group ethic. Some individuals might profit, in a material sense, from
a philosophy of greed, but it is believed by proponents of enlightened
self-interest that these individuals constitute a small minority and
that the large majority of persons can expect to experience a net
personal loss from a philosophy of simple unenlightened selfishness.
Unenlightened self-interest can result in the tragedy of the commons.”

by Garrett Hardin  /  December 1968

Pathogenic Effects of Conscience
The long-term disadvantage of an appeal to conscience should be enough
to condemn it; but has serious short-term disadvantages as well. If we
ask a man who is exploiting a commons to desist “in the name of
conscience,” what are we saying to him? What does he hear? –not only
at the moment but also in the wee small hours of the night when, half
asleep, he remembers not merely the words we used but also the
nonverbal communication cues we gave him unawares? Sooner or later,
consciously or subconsciously, he senses that he has received two
communications, and that they are contradictory: (i) (intended
communication) “If you don’t do as we ask, we will openly condemn you
for not acting like a responsible citizen”; (ii) (the unintended
communication) “If you do behave as we ask, we will secretly condemn
you for a simpleton who can be shamed into standing aside while the
rest of us exploit the commons.”

Everyman then is caught in what Bateson has called a “double bind.”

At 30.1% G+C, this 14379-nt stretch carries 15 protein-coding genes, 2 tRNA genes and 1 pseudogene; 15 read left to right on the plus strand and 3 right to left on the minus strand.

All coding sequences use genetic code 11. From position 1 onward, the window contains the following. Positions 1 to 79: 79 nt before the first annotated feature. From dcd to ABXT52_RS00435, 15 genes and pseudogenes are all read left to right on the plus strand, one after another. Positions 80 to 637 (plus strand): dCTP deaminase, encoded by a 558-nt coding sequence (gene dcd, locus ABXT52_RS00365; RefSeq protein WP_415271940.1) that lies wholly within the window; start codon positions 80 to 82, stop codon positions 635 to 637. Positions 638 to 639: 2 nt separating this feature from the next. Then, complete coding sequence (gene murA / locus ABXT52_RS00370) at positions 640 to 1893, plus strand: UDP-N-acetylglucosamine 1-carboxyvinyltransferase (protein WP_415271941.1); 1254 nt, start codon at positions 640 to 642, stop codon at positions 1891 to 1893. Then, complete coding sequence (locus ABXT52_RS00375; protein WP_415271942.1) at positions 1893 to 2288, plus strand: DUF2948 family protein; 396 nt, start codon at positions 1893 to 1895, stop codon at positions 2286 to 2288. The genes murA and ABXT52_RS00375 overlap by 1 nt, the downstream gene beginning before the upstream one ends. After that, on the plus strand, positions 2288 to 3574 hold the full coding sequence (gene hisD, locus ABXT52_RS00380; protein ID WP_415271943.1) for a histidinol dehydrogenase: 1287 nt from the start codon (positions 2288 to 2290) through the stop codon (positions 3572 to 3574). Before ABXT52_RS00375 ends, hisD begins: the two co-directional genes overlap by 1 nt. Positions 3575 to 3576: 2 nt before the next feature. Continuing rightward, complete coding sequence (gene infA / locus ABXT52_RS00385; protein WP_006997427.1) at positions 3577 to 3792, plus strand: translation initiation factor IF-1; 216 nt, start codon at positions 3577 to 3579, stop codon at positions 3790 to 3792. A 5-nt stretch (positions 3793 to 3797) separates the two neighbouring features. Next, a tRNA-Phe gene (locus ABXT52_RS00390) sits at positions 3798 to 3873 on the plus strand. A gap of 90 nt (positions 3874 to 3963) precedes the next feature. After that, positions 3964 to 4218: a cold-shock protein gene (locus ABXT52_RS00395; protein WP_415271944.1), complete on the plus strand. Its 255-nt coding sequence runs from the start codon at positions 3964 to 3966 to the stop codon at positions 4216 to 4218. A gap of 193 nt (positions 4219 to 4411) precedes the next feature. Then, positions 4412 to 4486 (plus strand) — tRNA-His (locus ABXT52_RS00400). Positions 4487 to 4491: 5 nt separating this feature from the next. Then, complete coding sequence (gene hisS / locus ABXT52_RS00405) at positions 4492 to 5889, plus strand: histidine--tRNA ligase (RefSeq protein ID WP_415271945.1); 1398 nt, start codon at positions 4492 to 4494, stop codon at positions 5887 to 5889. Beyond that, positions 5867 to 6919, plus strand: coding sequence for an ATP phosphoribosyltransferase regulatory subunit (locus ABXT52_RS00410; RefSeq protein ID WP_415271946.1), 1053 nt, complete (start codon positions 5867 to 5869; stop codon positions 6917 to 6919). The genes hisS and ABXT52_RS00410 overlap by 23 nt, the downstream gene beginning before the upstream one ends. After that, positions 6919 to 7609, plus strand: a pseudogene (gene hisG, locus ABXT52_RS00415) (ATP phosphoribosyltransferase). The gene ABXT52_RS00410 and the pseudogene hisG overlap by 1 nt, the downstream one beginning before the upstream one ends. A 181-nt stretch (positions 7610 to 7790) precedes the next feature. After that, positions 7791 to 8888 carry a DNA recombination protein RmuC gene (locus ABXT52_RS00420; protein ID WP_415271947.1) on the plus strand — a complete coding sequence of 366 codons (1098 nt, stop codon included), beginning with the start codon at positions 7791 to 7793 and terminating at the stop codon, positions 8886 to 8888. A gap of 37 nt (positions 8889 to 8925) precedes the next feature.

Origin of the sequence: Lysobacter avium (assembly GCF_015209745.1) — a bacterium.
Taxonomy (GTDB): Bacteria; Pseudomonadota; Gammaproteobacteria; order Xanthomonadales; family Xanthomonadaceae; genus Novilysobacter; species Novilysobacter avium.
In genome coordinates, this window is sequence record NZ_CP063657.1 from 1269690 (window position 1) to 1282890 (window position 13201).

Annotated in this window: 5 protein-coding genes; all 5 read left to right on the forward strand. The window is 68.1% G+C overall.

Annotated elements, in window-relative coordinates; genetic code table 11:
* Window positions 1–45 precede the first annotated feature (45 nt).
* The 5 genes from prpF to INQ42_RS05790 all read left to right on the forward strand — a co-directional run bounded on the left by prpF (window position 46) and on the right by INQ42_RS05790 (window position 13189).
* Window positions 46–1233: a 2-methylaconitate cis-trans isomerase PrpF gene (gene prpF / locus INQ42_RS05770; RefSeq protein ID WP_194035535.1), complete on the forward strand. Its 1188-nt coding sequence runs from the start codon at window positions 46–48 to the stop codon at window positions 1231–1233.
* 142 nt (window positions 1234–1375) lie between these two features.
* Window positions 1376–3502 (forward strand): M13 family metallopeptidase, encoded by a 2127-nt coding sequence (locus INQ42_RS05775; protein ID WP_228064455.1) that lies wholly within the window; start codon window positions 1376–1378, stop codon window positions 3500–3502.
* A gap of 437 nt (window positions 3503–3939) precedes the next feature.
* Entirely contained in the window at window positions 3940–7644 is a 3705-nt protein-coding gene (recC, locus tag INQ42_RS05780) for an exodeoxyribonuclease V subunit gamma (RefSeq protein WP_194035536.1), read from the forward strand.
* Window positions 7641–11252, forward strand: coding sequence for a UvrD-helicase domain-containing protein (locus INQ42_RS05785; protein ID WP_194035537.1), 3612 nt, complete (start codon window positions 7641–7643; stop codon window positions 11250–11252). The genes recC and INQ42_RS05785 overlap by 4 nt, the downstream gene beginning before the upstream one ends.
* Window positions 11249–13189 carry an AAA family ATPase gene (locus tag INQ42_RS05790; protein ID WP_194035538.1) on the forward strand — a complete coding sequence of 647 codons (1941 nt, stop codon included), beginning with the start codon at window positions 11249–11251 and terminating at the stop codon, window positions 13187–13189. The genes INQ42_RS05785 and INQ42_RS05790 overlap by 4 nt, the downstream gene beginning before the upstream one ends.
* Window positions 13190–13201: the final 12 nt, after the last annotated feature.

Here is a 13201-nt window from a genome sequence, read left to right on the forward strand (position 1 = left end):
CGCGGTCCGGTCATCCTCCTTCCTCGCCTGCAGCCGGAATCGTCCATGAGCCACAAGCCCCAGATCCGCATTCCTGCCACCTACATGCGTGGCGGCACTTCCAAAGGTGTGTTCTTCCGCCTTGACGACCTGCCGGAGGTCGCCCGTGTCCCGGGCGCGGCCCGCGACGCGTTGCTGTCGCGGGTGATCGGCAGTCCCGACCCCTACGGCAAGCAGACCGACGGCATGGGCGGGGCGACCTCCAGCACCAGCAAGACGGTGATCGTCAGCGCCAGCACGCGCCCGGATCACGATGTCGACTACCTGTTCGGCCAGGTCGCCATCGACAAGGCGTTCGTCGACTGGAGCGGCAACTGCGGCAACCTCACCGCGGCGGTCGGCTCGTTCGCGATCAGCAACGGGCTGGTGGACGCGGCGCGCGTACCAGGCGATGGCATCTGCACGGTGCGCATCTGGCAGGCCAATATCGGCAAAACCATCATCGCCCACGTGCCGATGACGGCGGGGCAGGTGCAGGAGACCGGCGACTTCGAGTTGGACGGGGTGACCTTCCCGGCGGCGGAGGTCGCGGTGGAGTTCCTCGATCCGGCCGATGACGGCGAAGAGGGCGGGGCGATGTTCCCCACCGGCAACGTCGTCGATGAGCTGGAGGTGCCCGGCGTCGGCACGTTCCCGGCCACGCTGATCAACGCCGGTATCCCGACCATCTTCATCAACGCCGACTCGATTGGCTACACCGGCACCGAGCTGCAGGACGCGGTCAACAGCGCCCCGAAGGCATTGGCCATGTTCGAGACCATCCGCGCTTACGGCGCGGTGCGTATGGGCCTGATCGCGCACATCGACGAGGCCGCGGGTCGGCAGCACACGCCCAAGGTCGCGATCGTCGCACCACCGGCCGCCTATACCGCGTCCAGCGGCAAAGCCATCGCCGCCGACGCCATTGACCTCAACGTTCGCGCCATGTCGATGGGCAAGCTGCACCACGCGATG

Bateson and his co-workers have made a plausible case for viewing the
double bind as an important causative factor in the genesis of
schizophrenia (17). The double bind may not always be so damaging, but
it always endangers the mental health of anyone to whom it is applied.
“A bad conscience,” said Nietzsche, “is a kind of illness.” To conjure
up a conscience in others is tempting to anyone who wishes to extend
his control beyond the legal limits. Leaders at the highest level
succumb to this temptation. Has any President during the past
generation failed to call on labor unions to moderate voluntarily
their demands for higher wages, or to steel companies to honor
voluntary guidelines on prices? I can recall none. The rhetoric used
on such occasions is designed to produce feelings of guilt in

For centuries it was assumed without proof that guilt was a valuable,
perhaps even an indispensable, ingredient of the civilized life. Now,
in this post-Freudian world, we doubt it. Paul Goodman speaks from the
modern point of view when he says: “No good has ever come from feeling
guilty, neither intelligence, policy, nor compassion. The guilty do
not pay attention to the object but only to themselves, and not even
to their own interests, which might make sense, but to their
anxieties” (18). One does not have to be a professional psychiatrist
to see the consequences of anxiety. We in the Western world are just
emerging from a dreadful two-centuries-long Dark Ages of Eros that was
sustained partly by prohibition laws, but perhaps more effectively by
the anxiety-generating mechanism of education. Alex Comfort has told
the story well in The Anxiety Makers (19); it is not a pretty one.

Since proof is difficult, we may even concede that the results of
anxiety may sometimes, from certain points of view, be desirable. The